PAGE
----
This is a project to design for the Reading Assembly. The Tate Exchange includes responses, workshops, talks and events, where you can join the conversation and collaborate in art making. This year the theme of the exchange will be ‘Movement’. The Reading Assembly is going to hosts some activities during the period 1 March to 3 March. The Reading Assembly was looking to create a printed programme for these events and activities.
The design aims to promote the activities held by the Reading Assembly and inform the audience on what activities are happening on the day. These programmes will be distributed and placed around the Blavatnik building during the three days events are happening. The Reading Assembly asked for the visual design of the leaflet to be consistent with that from last year in order to build a more consistent branding across time.
After some sketches, I created a few initial designs that have similar structures and visual design to the leaflet made for last year’s events but with a different way of organising information. The designs’ physical structure is a tri-folded A4 sheet. One side of the leaflet consists of essential information about the event and a brief description while the other side shows the detailed programme of the three-day event. After further consideration regarding the user scenario, I think the design was not suitable since the folded format may hinder the chance of visitors’ engagement as not much content was shown on the cover.
We decided to look into a more direct physical structure that would allow visitors to have a brief idea of the program through a first glance. The information is organised the same way where there is a side for promotional purposes with essential information and a brief description and another side for the detailed program. However, since the programme will not be folded, visitors can clearly see ‘Movement’, ‘Reading Assembly’ and, ‘Tate Exchange’.
The Reading Assembly is happy with the overall visual design of the leaflet. However, it was noted that the hierarchy of information was not quite right. They reflected that ‘Movement’ was taking too much attention and that it should associate more closely with ‘Reading Assembly’. My supervisor also flagged the importance of designing according to the genre of information so visitors can know what kind of information they can get from looking at the visual design.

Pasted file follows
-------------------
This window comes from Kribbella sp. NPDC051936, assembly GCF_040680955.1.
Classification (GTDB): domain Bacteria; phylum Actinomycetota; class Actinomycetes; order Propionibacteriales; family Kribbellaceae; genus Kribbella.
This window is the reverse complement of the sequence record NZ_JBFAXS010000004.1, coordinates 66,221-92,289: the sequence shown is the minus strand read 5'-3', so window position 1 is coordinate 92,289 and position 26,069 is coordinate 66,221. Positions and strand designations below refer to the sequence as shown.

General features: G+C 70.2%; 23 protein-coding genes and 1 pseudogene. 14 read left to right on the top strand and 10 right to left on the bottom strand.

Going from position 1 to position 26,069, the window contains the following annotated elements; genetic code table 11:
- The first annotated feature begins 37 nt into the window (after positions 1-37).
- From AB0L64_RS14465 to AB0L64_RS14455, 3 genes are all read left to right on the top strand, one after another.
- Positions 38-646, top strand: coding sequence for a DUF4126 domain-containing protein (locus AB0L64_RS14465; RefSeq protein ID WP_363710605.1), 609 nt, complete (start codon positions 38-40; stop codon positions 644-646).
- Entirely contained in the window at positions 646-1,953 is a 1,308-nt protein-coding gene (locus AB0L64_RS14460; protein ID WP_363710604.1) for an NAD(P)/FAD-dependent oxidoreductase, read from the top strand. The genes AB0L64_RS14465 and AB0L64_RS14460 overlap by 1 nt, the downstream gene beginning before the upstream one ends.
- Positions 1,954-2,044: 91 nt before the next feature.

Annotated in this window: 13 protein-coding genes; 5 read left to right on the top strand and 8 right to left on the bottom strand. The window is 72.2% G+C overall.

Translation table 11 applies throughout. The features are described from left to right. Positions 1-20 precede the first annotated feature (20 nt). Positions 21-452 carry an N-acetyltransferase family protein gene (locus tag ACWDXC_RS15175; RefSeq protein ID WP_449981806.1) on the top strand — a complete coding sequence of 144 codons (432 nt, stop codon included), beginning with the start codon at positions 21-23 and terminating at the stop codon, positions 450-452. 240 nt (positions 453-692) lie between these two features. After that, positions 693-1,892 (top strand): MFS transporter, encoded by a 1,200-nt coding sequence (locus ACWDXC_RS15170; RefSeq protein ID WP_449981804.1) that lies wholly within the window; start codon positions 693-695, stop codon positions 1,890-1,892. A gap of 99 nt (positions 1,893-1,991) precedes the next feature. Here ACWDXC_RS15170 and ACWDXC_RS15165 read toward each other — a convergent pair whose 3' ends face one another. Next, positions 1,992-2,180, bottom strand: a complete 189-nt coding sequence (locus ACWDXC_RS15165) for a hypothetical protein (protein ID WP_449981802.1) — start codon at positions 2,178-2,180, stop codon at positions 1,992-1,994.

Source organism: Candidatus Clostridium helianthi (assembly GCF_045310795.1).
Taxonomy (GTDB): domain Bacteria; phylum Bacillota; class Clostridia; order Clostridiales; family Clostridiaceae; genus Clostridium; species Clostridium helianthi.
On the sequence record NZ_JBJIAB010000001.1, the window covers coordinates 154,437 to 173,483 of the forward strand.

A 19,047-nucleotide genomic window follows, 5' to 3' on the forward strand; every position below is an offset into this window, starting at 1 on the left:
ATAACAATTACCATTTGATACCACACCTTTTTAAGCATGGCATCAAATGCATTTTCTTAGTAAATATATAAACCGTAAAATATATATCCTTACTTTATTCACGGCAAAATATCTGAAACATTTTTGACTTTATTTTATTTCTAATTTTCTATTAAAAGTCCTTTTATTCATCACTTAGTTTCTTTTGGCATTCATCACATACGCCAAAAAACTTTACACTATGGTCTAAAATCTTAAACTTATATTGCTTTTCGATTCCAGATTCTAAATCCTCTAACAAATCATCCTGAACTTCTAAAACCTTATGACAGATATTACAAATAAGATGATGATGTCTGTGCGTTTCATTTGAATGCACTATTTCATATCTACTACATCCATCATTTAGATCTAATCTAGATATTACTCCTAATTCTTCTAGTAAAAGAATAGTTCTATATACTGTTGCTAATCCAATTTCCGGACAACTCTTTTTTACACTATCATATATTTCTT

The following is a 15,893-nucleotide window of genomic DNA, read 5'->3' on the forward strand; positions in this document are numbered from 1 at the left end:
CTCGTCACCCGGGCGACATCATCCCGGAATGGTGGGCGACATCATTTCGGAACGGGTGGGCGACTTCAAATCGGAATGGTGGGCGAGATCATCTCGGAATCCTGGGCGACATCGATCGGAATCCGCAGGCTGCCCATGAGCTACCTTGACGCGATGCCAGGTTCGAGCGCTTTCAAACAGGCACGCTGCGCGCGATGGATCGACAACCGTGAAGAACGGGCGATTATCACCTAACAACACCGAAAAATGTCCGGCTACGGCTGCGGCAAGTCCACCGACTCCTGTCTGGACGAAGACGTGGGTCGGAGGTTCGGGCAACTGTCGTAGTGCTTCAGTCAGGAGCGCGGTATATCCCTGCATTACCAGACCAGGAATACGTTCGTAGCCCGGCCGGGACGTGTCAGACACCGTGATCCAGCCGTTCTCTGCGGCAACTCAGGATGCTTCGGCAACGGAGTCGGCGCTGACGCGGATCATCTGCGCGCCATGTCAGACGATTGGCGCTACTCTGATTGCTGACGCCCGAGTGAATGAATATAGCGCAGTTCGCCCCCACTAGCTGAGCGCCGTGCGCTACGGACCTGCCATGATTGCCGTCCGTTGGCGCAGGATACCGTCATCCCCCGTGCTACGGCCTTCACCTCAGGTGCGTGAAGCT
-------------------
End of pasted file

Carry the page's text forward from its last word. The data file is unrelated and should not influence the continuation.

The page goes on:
With these feedbacks, I reconsidered the hierarchy and genre of the information and created a new design with a more functional purpose that communicates information effectively without unneeded elements that may distract or overpower the aim of the document.
In this final version of the design, the programme across three days are displayed in the form of a time table at the centre of the leaflet. This allows visitors to understand that this document shows the timetable of a particular event at first glance. Further information on the organisers and sponsor are also clearly displayed at the top and bottom of the leaflet. The final layout of the design only takes up one side of the sheet, which helped reduced cost and a higher quantity than expected can be produced with the original budget.
Overall, the design changed a lot based on the focus of the leaflet. In the earlier versions of the design, more emphasis was put to the promotional purpose of the leaflet. It aimed to be more eye-catching to attract visitors’ attention. However, after receiving feedback from the client and my supervisor, the focus of the design shifted to being more functional and transparent. The final design is definitely a more suitable and effective solution to the aim of this leaflet. Here are some images taken from the event that shows the design in the real scenario.
Reflecting on the experience, there is definitely some room for improvement. The design of the leaflet shifted from trying to attract visitor’s information to being more functional. I believe that with more time, I could have done a better job at getting a balance between the two. More exploration should be done to find a solution that can create a higher visual impact to attract visitor’s attention without sacrificing the effectiveness and clarity or information communication.
This is a very valuable experience for me as a design student. Not only did I gain a chance of practising design thinking and skills. I also learnt a lot in terms of client facing and communication, print and production and project management. It is exciting to see the design go into the print and production stage. I learnt about how to prepare files for print and things to keep in mind during the process. Through this real job, I had a better understanding of the role of a designer. There is so much more to the process than the actual design. For example, copy editing played an essential role as the design developed into later stages. Under the guidance of my supervisor and the permission of my client, we made changes to some text in order to create a better information structure and flow.
Project management and client communication are some of the biggest challenges I faced in this job. This job was completed in one week from our first meeting to print. During this week, most of the communication with the client was through e-mails since she was not available to meet in person. We frequently communicated in the week so that the design can progress at a quicker pace to meet the deadline we set. This situation proofed that communication and planning is the key to making sure a job can run smoothly and effectively.
In the end, we are delighted to see that the leaflet worked effectively as a lot of visitors came into the venue with the leaflet in hand. The design created a positive impact, bringing more visitors to the event venue to participate in the activities.